The Current State of Technology’s Answer Toward the Inclusion of
Audience Members with Sensory Impairments in the Cinema Auditorium
The role of cinema exhibition is complex. It is complex not only because of the technology involved, though the new digital technology is indeed complex. It is complex not only because of the security involved to keep very sophisticated copyrights protected, though cinema exhibition security is fundamental and an extremely complex part of the technology.
Cinema exhibition is also complex because it takes place in notable physical spaces and holds a notable mystical place in cultures worldwide. It brings people together to share well-crafted experiences, imaginative pieces that provoke and keep conversations flourishing, conversations that often integrate into the world’s narrative for decades.
There is a presumption that these experiences are available for everyone; that the viewing and the discussions — some of the foundations of our cultural intelligence and growth — are accessible for all who want them. In reality, large segments of society find the explosions too loud for the dialog, and in varying degrees cannot discern the audio or visual presentations. They therefore cannot take advantage of much of society’s available art and entertainment.
There have long been methods to mitigate these problems, and though many societies have laws that encourage or compel commercial and non-commercial facilities to offer mitigation, there have been more obstacles – technical, fiscal and normative – than swift and easy Accessibility compliance.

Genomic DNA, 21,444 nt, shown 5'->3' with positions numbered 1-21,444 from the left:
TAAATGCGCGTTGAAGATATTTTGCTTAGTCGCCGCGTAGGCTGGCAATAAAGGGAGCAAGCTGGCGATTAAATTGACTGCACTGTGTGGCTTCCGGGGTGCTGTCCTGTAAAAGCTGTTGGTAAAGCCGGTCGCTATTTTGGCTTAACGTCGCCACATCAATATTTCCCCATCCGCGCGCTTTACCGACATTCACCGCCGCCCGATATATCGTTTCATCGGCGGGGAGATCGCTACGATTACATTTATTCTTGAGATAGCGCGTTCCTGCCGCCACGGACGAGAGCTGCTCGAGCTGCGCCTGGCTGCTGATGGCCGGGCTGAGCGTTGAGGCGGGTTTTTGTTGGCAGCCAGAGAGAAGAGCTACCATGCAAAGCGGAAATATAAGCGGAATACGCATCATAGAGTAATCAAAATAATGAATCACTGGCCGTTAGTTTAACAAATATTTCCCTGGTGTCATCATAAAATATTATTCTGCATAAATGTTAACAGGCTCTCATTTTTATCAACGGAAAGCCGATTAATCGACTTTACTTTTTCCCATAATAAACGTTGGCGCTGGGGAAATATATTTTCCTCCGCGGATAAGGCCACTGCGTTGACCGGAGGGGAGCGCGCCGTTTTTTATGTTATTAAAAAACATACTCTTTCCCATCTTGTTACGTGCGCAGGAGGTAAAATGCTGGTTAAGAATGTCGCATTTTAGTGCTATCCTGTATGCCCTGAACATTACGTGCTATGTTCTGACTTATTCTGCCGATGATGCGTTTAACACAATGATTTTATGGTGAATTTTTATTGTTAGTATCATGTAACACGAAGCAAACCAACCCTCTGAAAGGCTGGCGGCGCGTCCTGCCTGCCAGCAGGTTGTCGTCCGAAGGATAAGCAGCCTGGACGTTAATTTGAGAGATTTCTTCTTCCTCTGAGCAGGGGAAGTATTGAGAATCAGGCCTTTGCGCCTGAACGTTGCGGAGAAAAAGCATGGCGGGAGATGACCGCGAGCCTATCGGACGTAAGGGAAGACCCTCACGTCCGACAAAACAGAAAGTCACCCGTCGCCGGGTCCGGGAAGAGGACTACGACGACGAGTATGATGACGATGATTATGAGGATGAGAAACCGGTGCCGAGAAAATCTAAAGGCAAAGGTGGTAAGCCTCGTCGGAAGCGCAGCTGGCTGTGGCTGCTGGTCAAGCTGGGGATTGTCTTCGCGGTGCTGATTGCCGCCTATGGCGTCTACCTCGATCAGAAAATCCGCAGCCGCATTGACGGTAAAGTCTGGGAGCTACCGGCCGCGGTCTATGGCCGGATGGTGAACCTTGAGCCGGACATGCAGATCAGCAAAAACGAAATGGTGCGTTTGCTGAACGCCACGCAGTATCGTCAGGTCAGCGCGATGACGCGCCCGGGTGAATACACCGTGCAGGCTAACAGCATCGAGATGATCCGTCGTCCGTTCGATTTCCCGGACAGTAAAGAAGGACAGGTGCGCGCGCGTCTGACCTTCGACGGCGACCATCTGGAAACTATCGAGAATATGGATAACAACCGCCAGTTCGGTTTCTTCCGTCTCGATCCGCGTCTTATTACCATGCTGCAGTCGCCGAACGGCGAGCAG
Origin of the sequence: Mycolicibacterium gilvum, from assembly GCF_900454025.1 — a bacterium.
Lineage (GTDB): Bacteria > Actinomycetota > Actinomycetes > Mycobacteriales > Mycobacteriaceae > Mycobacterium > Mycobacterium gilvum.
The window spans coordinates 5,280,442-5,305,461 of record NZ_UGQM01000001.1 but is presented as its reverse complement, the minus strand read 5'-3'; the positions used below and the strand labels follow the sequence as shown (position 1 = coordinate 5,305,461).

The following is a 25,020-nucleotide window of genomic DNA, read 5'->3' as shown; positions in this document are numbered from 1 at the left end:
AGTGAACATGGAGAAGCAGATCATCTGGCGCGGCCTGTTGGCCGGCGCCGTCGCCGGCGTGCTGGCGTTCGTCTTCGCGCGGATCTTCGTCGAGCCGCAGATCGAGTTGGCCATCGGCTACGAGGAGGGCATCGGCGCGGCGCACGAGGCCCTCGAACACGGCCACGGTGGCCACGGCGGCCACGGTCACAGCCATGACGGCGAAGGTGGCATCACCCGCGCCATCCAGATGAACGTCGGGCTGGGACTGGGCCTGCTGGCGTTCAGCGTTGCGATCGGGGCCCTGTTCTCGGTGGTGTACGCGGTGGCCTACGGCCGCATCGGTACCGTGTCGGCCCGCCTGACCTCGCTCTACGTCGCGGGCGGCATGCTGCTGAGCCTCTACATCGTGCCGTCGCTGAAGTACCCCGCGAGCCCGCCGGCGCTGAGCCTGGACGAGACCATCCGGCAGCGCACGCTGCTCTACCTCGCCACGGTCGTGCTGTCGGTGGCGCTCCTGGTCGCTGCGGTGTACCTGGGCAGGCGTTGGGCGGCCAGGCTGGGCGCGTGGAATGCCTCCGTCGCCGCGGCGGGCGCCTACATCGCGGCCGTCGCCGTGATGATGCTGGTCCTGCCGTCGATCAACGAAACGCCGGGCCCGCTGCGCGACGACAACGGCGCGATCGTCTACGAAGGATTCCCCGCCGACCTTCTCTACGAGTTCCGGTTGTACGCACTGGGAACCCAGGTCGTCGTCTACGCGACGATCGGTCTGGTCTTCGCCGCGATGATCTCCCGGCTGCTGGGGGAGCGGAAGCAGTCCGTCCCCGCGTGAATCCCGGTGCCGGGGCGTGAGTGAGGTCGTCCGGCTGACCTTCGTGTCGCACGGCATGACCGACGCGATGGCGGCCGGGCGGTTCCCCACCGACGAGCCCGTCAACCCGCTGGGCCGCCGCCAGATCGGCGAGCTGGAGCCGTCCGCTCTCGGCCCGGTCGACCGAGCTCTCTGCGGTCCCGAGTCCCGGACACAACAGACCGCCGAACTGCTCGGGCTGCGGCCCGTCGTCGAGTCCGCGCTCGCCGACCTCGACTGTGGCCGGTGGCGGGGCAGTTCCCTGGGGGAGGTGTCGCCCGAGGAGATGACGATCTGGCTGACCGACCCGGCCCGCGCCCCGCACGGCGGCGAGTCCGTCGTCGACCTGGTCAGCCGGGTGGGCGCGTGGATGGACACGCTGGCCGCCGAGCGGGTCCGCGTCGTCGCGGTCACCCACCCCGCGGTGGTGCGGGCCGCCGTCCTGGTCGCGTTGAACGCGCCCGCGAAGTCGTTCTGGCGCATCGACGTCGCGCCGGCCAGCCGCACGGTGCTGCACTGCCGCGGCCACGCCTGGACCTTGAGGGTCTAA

In the conventional wisdom of the time – pre-2000 through 2009 – the transition to digital cinema should have given options that would make acceptance and compliance far easier than analog choices. In reality, everything in digital cinema’s transition has taken longer than expected, including accessibility equipment for the deaf, hard of hearing and the blind and partially sighted communities.
Just as the needs of the blind community are different than those of the deaf community – what good do written captions on the screen do for a blind person? – each part of the movie exhibition chain had separate needs and considerations toward finding and creating solutions to handle the problems of access. This lesson – originally a white paper – will discuss the current state of that workflow and equipment as well as some of the history and politics of this issue, an issue that is critical for a growing number of people.